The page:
A spiritual teacher plays a significant and indelible role in the life of a human being. If you are privileged enough to have such a teacher, you are assured of success in all spheres – worldly and spiritual. It is said ‘mahat sangha tu durlabho agamyo amoghas cha’– it is extremely rare and difficult to gain the association or company of spiritual people; and even if we come into their orbit, it may not be possible to recognise their greatness and stature. Often, even a person living with such exalted masters, is not aware of their glory.
But one thing is definitely certain: whether one recognises their greatness or not, the influence of such a mahatma is amogha, infallible; to come into contact with such a person, and not be affected, is against the law of nature – it is just not possible. Whether you come in close contact or hear such a mahatma from afar, his influence is unfailing. Perhaps, immediately there may be no visible change, but one can be absolutely sure that, sooner or later, there will be a discernible influence in the life of that person. Presently, we are living in utter ignorance of our true nature, of the relationship between the individual, the world and the Creator of both.
Such sadhgurus show us the way to reach the goal of human birth – moksha. They give authenticity to the scriptures. They raise all actions to heights of divinity; they demonstrate that no karma, in itself, is great or small; it is the motive and attitude behind our actions that makes it so. There are different types of people who approach a guru. A bhakta, devotee, has love, reverence and devotion. But all devotees do not become sishyas, disciples. They love, respect, and revere the guru, but they do wish to learn Vedanta from him.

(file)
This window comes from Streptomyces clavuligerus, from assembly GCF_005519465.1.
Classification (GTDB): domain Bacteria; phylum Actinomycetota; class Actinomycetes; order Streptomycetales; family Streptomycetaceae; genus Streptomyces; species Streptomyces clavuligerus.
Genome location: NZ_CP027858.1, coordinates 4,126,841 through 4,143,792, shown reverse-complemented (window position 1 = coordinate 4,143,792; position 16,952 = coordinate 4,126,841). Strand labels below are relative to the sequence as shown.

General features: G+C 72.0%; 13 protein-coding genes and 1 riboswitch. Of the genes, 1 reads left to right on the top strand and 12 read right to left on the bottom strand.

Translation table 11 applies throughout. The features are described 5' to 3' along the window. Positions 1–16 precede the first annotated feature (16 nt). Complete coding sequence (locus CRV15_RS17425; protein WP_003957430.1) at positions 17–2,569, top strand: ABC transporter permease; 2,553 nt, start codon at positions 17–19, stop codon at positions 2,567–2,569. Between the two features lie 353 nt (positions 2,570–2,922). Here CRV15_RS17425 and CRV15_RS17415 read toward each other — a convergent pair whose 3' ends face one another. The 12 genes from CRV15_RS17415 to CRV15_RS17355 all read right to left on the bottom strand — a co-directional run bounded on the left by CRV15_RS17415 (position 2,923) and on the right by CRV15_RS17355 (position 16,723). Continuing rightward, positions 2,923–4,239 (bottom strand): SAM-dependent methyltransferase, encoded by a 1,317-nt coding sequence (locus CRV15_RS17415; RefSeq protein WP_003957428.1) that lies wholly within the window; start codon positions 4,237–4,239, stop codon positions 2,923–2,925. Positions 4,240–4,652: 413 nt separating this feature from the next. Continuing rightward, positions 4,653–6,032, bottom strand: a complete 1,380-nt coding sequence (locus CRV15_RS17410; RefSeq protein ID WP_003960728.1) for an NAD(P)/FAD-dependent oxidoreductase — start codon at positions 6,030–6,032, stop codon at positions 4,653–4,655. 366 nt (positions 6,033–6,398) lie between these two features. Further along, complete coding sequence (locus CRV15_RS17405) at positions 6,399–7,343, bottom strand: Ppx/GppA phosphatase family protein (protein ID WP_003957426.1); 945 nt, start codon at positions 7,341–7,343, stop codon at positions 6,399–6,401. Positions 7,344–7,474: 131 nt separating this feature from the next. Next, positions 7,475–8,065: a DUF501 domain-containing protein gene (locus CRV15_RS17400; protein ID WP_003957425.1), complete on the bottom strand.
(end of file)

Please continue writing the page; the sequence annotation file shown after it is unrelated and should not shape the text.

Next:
There are others who listen, become inspired and offer to volunteer their time as sevak. Service blossoms into devotion – the sevak becomes a bhakta. In due time, the bhakta transforms into student and disciple – he desires to study Vedanta full time. When a person becomes all three – a devotee steeped in bhatki yoga; a sevak performing selfless actions, karma yoga and finally a sishya immersed in Vedantic study, jnana yoga – he reaches the ultimate goal; his journey is complete.
A guru’s greatness is not only in entrusting the right person to the right job, but, in also, being able to encourage and inspire those who lack adequate capability, enabling them to produce incredible results. Personally, I have had the good fortune to meet quite a few great mahatmas, but the greatest blessing has been to be with, to live with, serve and learn from one such realised Master – Pujya Gurudev Swami Chinmayananda.
Swami Tejomayananda, Chinmaya Mission